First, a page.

With the football season well underway in the U.S., it seems like an odd time to discuss stadium improvements, but that’s just what officials at Penn State University have been discussing for the past couple weeks. The conversation has been ongoing for much longer than that, but it has heated up in recent days as athletic director Sandy Barbour campaigns for the necessary support and funding, according to the school’s student newspaper, the Daily Collegian.
“Nobody’s trying to either renovate Beaver or build a new stadium just to be doing it,” Barbour told the Associated Press. “There’s a recognized need. I’ve not run into anybody that doesn’t recognize that need.”
The plan is to renovate Beaver Stadium over the next ten years or so, instead of completely rebuilding the historic sporting arena. The 106,572-seat complex is the third-largest stadium in the world with a capacity much greater than the average football stadium, which holds about 70,000.
University officials are stuck in the awkward space of needing to answer safety and convenience factors while trying to hold onto as much history and authenticity the old stadium houses. Even though it has undergone renovations in previous years, much of the facilities remain antiquated.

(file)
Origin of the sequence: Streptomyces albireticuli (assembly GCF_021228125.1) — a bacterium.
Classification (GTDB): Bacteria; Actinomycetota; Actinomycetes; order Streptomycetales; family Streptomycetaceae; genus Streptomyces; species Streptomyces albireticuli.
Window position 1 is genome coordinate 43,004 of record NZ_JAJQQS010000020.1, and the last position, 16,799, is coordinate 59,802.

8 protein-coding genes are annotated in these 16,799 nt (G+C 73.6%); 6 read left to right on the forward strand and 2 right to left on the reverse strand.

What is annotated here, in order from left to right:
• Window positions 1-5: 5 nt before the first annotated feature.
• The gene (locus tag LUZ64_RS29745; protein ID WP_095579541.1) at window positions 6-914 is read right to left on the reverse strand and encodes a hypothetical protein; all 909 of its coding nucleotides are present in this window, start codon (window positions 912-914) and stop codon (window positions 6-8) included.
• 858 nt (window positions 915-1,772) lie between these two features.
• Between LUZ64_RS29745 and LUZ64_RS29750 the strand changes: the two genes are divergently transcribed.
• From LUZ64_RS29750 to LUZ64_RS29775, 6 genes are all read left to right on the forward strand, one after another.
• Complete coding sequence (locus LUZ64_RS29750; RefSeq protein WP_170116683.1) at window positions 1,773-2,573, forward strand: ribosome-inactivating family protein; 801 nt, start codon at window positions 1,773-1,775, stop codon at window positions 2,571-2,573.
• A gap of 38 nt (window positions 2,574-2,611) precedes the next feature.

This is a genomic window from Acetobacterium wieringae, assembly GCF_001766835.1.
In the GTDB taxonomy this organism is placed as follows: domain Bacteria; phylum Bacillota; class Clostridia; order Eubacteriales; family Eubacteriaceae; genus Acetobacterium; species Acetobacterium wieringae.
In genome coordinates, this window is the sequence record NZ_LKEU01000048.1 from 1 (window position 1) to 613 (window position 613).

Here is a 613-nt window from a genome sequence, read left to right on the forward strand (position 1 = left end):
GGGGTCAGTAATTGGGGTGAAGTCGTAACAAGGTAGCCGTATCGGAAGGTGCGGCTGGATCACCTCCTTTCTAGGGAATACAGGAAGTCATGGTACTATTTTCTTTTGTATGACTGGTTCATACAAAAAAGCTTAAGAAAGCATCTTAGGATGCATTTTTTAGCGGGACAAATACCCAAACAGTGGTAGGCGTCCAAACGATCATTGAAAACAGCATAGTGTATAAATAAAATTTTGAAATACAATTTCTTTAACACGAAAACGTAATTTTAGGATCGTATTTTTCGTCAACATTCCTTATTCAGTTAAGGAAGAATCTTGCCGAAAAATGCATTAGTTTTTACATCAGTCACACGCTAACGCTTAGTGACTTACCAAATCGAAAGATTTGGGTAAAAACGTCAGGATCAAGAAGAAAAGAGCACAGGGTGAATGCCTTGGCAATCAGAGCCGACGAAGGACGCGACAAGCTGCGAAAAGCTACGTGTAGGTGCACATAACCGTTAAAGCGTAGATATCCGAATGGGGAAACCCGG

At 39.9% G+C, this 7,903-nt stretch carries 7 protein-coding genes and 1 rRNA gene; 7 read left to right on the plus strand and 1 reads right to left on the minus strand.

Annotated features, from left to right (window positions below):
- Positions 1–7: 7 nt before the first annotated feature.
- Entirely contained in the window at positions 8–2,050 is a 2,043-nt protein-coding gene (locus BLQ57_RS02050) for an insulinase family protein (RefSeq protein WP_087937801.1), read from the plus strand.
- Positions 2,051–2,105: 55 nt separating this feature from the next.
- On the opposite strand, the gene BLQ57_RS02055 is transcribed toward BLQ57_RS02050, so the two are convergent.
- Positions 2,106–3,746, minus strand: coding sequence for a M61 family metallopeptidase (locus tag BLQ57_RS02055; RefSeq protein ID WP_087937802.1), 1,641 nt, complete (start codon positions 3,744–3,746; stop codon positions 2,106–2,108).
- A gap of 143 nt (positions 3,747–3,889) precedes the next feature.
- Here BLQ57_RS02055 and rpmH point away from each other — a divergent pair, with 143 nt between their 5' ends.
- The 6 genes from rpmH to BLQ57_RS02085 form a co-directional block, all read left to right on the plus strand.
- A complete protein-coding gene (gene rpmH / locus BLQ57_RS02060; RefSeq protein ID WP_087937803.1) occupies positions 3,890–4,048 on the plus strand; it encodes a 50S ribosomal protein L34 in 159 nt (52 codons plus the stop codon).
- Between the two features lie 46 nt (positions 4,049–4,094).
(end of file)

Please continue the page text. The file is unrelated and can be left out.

Additionally, the outdated plumbing requires special attention every year, elevators and corridors are small and cramped, and unlike most modern stadiums they still feature bleachers for seating.
University officials have enlisted the help of the Kansas City-based architecture firm Populous, according to the Pittsburgh Post-Gazette. They will analyze the stadium and offer suggestions for a master plan over the next 10 months.
While the overall fan experience for football games is one of the school’s main concerns, they also want to create an opportunity for other events to take place in the gigantic facility. With the right tweaks, concerts, hockey games, and other events could be held there on a regular basis.